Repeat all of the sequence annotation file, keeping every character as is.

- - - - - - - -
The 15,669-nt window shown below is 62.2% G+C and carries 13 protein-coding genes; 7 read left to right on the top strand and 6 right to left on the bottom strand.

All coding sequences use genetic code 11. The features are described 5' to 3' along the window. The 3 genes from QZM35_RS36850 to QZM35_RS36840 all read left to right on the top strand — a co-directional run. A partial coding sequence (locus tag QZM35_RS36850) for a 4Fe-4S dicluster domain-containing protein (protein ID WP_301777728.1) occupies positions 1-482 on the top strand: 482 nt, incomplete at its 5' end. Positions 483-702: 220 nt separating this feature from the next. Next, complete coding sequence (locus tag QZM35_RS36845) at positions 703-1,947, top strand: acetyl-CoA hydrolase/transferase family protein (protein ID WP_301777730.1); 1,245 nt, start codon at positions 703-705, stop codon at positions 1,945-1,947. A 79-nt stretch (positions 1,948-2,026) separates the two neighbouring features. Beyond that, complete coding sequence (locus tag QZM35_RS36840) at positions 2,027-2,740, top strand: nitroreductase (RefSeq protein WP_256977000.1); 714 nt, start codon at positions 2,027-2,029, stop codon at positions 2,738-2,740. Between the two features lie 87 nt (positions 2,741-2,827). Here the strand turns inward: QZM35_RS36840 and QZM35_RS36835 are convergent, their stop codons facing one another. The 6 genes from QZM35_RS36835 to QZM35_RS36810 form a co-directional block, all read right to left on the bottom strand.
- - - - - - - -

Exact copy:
The 15,669-nt window shown below is 62.2% G+C and carries 13 protein-coding genes; 7 read left to right on the top strand and 6 right to left on the bottom strand.

All coding sequences use genetic code 11. The features are described 5' to 3' along the window. The 3 genes from QZM35_RS36850 to QZM35_RS36840 all read left to right on the top strand — a co-directional run. A partial coding sequence (locus tag QZM35_RS36850) for a 4Fe-4S dicluster domain-containing protein (protein ID WP_301777728.1) occupies positions 1-482 on the top strand: 482 nt, incomplete at its 5' end. Positions 483-702: 220 nt separating this feature from the next. Next, complete coding sequence (locus tag QZM35_RS36845) at positions 703-1,947, top strand: acetyl-CoA hydrolase/transferase family protein (protein ID WP_301777730.1); 1,245 nt, start codon at positions 703-705, stop codon at positions 1,945-1,947. A 79-nt stretch (positions 1,948-2,026) separates the two neighbouring features. Beyond that, complete coding sequence (locus tag QZM35_RS36840) at positions 2,027-2,740, top strand: nitroreductase (RefSeq protein WP_256977000.1); 714 nt, start codon at positions 2,027-2,029, stop codon at positions 2,738-2,740. Between the two features lie 87 nt (positions 2,741-2,827). Here the strand turns inward: QZM35_RS36840 and QZM35_RS36835 are convergent, their stop codons facing one another. The 6 genes from QZM35_RS36835 to QZM35_RS36810 form a co-directional block, all read right to left on the bottom strand.